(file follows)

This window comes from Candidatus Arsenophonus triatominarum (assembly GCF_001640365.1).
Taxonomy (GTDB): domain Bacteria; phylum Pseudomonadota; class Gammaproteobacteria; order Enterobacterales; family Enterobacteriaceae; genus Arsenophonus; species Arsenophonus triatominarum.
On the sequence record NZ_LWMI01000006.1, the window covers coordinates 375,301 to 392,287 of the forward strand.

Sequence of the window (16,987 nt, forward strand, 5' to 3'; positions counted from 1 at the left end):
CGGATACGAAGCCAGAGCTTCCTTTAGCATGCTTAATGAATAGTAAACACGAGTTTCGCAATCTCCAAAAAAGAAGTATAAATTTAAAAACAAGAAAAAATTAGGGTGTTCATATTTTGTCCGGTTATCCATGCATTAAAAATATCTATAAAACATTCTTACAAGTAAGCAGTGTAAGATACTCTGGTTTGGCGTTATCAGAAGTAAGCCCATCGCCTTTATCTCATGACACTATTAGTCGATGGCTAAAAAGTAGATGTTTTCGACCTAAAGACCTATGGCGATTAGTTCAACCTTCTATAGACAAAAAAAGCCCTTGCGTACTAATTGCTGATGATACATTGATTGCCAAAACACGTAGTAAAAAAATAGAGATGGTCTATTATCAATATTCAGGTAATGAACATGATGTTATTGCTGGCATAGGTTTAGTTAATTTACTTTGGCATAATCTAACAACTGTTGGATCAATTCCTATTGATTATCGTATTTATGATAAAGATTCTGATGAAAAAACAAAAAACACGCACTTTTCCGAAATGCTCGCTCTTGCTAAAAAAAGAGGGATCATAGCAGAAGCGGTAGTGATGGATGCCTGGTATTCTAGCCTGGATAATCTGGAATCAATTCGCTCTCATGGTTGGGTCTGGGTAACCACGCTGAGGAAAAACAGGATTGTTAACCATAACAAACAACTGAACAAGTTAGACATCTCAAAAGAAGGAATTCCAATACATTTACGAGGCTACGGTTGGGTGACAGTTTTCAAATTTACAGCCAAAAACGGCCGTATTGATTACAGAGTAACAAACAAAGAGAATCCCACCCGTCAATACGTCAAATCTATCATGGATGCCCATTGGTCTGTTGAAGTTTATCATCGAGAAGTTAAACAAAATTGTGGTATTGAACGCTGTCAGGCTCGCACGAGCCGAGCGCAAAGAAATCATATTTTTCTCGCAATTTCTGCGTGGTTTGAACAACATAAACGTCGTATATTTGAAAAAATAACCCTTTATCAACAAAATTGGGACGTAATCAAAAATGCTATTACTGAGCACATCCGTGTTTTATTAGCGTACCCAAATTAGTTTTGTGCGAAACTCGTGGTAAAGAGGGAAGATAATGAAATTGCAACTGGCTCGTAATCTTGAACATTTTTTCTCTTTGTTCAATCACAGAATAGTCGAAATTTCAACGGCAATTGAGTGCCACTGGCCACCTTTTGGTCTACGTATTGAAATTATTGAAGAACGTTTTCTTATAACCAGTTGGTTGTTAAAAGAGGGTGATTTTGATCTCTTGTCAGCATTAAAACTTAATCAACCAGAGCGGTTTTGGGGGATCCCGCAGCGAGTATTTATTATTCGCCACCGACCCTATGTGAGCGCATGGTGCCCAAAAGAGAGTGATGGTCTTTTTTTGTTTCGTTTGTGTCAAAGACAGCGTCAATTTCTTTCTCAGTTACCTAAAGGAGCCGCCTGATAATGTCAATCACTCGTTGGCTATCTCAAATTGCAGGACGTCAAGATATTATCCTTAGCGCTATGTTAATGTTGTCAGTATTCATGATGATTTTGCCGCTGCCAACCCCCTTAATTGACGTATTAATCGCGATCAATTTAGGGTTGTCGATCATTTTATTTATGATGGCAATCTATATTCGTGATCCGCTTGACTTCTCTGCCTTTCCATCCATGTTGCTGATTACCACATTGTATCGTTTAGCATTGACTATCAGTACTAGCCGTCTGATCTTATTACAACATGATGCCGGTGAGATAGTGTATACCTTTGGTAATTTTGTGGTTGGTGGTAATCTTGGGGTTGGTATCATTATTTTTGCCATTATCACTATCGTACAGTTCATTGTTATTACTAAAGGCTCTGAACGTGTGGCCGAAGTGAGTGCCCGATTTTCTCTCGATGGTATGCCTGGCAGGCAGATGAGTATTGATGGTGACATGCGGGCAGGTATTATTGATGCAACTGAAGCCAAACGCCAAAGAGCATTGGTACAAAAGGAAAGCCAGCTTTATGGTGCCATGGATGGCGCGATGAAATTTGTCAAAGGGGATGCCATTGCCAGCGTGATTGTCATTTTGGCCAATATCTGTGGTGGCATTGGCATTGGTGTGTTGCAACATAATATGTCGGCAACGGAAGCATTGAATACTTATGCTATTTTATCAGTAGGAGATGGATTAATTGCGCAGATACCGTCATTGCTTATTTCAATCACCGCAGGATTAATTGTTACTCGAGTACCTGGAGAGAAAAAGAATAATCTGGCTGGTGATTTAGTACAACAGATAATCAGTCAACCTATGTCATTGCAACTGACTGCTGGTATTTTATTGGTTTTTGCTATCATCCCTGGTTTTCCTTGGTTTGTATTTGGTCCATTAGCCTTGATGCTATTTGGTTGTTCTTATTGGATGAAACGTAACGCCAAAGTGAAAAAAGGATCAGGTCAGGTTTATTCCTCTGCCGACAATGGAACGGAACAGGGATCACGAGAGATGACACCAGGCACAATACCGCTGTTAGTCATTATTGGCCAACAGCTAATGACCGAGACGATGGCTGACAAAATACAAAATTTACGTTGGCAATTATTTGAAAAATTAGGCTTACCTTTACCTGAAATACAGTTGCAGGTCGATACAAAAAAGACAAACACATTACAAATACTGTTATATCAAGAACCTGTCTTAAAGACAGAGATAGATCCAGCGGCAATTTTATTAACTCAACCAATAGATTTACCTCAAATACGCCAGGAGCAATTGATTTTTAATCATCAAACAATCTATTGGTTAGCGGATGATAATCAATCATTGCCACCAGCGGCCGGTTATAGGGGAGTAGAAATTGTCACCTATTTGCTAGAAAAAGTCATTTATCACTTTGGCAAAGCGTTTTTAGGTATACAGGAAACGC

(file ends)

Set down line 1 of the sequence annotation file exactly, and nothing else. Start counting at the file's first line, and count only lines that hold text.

This window comes from Candidatus Arsenophonus triatominarum (assembly GCF_001640365.1).